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In early fluid processing plants, controlling the process frequently required many operators.
They continuously circulated around each process unit, observing locally mounted instruments
and manipulating the valves. Overall plant operations would often require operators to ‘tour
the plant’ with a clipboard, manually recording key parameters. At the end of the first pass,
following appropriate calculations, the operator would make a second trip to adjust controls.
Technology improved, and the ability to transmit pneumatic signals became a reality, so the
control room came into being at larger plants. Operators began moving the large indicating
instruments to one location, along with some controls that transmitted signals back to valves
in the plant. Operators could now record their readings in logbooks and make adjustments in
the operating process without touring the plant as frequently. They still had to tour the plant
to adjust the more distant valves, dampers, and other end elements.

By Samuel Herb

In early fluid processing plants, controlling the process frequently required many operators.
They continuously circulated around each process unit, observing locally mounted instruments
and manipulating the valves. Overall plant operations would often require operators to ‘tour
the plant’ with a clipboard, manually recording key parameters. At the end of the first pass,
following appropriate calculations, the operator would make a second trip to adjust controls.
Technology improved, and the ability to transmit pneumatic signals became a reality, so the
control room came into being at larger plants. Operators began moving the large indicating
instruments to one location, along with some controls that transmitted signals back to valves
in the plant. Operators could now record their readings in logbooks and make adjustments in
the operating process without touring the plant as frequently. They still had to tour the plant
to adjust the more distant valves, dampers, and other end elements.
Following World War II, electronic controls became more rugged, and new types of sensors
measured parameters not previously measurable. Controllers got smaller, so more of them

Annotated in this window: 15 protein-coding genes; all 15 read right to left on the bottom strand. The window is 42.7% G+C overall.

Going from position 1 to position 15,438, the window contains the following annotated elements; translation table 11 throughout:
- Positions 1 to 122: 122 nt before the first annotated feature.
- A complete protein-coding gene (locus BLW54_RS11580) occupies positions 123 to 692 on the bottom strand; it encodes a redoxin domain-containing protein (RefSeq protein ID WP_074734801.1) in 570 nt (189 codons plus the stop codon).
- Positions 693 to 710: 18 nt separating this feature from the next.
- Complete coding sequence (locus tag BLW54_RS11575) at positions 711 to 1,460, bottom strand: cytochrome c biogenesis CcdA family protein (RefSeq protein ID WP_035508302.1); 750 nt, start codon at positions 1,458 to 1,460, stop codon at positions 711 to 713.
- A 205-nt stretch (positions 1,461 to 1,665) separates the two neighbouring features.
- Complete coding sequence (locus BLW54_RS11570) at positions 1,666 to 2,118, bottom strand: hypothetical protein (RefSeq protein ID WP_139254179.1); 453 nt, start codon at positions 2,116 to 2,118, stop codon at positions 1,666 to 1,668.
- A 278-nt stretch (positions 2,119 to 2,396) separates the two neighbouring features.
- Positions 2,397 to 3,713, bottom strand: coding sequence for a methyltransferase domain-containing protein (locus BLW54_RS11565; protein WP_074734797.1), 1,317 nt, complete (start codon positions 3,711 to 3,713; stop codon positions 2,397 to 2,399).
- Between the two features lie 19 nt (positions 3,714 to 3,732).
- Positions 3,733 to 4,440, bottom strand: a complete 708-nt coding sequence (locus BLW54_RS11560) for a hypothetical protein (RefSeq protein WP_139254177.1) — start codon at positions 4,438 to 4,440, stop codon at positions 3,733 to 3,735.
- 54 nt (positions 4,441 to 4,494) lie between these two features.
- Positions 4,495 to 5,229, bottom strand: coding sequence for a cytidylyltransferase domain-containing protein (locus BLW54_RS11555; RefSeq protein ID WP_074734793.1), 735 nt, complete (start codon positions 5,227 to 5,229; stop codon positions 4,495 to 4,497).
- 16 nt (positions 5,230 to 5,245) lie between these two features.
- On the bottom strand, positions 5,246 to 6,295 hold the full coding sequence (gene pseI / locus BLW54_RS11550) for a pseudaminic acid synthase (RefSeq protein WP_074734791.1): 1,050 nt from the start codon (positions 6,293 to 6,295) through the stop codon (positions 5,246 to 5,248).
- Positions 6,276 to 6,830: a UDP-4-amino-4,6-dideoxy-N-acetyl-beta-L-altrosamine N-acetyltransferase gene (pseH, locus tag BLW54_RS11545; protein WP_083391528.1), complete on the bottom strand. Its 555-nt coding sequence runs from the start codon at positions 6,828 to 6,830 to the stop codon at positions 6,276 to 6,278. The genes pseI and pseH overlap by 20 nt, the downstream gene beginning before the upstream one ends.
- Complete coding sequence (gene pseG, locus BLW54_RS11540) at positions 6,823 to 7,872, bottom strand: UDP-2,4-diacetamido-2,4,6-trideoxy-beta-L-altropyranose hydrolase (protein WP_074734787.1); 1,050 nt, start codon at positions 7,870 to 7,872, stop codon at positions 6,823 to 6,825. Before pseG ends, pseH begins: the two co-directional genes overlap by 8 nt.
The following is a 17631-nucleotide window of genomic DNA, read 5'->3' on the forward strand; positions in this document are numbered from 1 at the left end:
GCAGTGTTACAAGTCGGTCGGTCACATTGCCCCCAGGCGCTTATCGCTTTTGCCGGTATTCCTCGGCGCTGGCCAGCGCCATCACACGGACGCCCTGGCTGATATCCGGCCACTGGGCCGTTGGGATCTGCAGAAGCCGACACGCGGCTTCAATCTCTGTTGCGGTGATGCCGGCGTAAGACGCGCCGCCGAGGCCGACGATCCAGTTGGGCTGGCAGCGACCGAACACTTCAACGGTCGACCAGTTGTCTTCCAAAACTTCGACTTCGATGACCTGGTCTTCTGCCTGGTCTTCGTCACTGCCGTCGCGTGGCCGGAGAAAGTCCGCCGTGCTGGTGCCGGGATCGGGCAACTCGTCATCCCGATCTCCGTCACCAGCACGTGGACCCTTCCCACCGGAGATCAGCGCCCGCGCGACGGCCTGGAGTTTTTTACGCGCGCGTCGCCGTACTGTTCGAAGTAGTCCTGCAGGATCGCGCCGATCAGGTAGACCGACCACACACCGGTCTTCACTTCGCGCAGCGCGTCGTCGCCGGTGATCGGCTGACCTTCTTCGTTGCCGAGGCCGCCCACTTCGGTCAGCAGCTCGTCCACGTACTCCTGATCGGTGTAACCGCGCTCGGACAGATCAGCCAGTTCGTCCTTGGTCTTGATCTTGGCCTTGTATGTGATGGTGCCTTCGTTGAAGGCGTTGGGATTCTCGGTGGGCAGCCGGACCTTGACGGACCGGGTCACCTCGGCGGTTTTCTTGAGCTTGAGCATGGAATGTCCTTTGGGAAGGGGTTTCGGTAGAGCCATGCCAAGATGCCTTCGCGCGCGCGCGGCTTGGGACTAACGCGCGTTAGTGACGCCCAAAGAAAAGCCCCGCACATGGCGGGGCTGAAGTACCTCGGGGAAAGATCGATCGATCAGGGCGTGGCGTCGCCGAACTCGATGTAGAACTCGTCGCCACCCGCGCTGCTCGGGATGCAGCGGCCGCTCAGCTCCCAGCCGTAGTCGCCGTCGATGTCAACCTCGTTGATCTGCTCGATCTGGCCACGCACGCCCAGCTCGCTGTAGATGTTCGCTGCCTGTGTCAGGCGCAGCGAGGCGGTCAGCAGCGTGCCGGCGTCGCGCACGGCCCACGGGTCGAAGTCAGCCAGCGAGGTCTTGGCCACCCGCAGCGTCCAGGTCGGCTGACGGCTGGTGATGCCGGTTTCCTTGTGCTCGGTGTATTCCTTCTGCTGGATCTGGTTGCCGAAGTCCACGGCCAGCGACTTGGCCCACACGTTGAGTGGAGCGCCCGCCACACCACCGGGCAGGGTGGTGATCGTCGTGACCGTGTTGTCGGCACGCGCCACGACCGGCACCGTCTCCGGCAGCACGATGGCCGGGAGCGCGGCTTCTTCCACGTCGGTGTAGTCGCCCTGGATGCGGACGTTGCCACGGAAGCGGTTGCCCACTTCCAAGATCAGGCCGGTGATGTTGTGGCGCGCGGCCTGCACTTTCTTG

could fit on a panel. Further, as computers became less expensive, they became more
common in large facilities. The centralized control room became increasingly common and
steadily more complex.
Video technologies, with their ability to display data or allow the operator to initiate control
actions, made possible the onset of distributed control. Thus, the central control room could
provide centralized information without having all the processing in one location; this
distributed the overall risk to the control system while reducing the cost and complexity of
wiring.
Now operators no longer have to tour the plant. They can literally ‘let their fingers do the
walking’ as they call up each controller or group of controllers on their screens to check the
progress of their process. If necessary, they can easily make set point and output changes
from their keyboard, as well as respond to any alarms if a process is ‘off normal.’
Distributed control systems distribute risk by dispersing control throughout the plant: A
problem at location X needn’t ruin operations at location Y. Further, plants receive data and
act on it for virtually all practical purposes in real time. High-quality operator interfaces enable
a knowledgeable operator to know what’s going on in his plant with little more effort than a
glance.
DCSs have some noteworthy weaknesses, though. First, they are expensive to purchase and
install. What’s more, the operating system and communications protocols are proprietary. The
operator must select wisely lest, as Ben Franklin liked to say, he repent at leisure.

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